PARIS – Every European, particularly every European who has studied political science, looks behind Donald Trump’s pompadour to the pompadour that preceded him: that of Pierre Poujade, the first demagogue of the postwar era.
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Poujade’s party ran in the 1956 election and astonished the political world by winning 2.4 million votes, giving it 52 parliamentary seats. He was a gifted public speaker and drew large audiences to his rallies; had there been ratings-based television at the time, he might have become France’s president.
Poujade called for France’s Jews to be “returned” to Israel, adding that the Republic wouldn’t fund their expulsion. “The Israelis must pay for it, they will fund it,” he said in an election promise that amazingly evokes Donald Trump, the wall he wants to build and Mexico.
With his enormous popularity, Poujade turned existing expressions into common currency among populist movements the world over: “freeloaders,” “the silent majority,” “the vampire state,” “bleeding hearts,” “everyone is corrupt,” “a different kind of politics,” “the little people.” Poujade used them long before they reached America.
Poujadism quickly became pejorative, a unique blend of unbridled racism and shameless populism. In Israel, Pinhas Sapir was one of a number of Israeli legislators who from the Knesset podium warned of the dangers of Poujadism. The literary theorist Roland Barthes devoted two important essays to Poujade, while Jean-Paul Sartre warned that even if the man disappeared, the danger in his speeches would forever lurk in the cellars of democracy.
Poujade did indeed disappear from the National Assembly once a new voting system was introduced in 1958, even if he remained a popular interview subject until his death in 2003. It seems that unlike the gloomy predictions, Poujadism disappeared with him. After his death, his speeches were considered shallow and immature, capable of attracting large audiences in the Fourth Republic’s fragile democracy, but not in countries with a clear constitution and stable governments.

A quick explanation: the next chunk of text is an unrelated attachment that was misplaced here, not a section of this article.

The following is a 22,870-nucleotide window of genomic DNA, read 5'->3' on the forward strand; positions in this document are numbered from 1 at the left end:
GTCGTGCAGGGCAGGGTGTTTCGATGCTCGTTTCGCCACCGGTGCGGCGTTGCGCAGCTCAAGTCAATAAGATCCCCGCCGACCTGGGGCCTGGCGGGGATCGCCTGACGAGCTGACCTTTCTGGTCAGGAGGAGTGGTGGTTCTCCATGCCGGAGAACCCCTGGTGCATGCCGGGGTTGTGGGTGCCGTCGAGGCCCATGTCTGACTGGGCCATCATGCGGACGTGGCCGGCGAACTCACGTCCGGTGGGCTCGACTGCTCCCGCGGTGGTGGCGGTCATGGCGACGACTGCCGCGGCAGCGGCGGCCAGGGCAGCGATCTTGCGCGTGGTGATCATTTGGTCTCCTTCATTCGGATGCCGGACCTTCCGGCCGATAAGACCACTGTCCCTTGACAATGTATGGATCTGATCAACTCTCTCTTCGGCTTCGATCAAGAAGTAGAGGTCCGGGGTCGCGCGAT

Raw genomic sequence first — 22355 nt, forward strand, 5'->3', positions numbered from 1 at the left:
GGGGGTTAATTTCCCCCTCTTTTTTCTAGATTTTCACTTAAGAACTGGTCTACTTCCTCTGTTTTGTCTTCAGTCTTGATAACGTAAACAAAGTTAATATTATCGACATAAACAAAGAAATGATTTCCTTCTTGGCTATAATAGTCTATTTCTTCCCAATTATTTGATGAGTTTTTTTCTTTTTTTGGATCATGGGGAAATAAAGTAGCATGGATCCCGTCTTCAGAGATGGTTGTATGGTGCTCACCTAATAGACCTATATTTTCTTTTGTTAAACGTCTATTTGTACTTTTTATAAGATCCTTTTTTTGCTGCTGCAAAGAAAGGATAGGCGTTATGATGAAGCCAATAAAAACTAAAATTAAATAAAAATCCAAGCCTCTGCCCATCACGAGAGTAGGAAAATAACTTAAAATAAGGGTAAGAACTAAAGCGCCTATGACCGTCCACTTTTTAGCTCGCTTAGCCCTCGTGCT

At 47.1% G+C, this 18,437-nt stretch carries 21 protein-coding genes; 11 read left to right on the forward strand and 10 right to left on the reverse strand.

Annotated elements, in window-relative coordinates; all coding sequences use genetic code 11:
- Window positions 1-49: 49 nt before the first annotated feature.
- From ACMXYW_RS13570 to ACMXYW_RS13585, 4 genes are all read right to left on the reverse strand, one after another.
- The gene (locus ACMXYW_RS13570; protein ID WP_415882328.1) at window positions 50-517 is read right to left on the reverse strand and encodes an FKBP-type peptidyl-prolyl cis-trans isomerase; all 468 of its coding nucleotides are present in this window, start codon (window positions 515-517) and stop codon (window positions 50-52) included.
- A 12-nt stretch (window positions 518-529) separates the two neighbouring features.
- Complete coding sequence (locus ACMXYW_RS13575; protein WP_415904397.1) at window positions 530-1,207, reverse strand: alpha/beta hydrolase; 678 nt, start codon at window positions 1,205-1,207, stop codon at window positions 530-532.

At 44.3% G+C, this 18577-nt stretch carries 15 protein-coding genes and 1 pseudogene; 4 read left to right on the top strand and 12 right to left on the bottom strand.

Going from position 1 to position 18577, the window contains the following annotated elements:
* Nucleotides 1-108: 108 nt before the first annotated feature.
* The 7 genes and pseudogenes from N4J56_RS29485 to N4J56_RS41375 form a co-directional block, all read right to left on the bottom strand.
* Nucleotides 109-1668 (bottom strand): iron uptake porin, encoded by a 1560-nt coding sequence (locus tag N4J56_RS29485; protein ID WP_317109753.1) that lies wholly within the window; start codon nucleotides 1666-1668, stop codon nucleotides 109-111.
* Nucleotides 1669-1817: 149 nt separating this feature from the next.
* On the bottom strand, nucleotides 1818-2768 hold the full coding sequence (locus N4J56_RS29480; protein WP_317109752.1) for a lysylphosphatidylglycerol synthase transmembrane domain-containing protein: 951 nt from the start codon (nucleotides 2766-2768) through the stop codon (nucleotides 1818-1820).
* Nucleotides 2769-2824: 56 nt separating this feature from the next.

And then along came Trump.
Europe began to consider the possibility of a Trump candidacy back in 2011, when he repeatedly beat Mitt Romney in Republican opinion polls before the primaries. Media coverage began by emphasizing the candidate’s clownish aspects, including his ignorance and rude arguments. Later on he was described as an authentic representative of an America that Europe looked down on, an almost folkloric figure, certainly not a serious candidate.
“If a communist propaganda ministry had commissioned a gifted cartoonist to draw a typically-American rogue, he would have invented a figure like ‘The Donald,’” Yascha Mounk wrote in the Frankfurter Allgemeine Zeitung in October 2015.
Germany and France are of one mind on Trump, in part because the Republican candidate barely distinguishes between the two countries. Since the beginning of his campaign, Trump has been critical of Germany’s immigration policy, but he has also complained that France isn’t what it used to be because of its many immigrants.
This confusion reached a new level in January when he tweeted: “Man shot inside Paris police station. Just announced that terror threat is at highest level. Germany is a total mess-big crime. GET SMART!”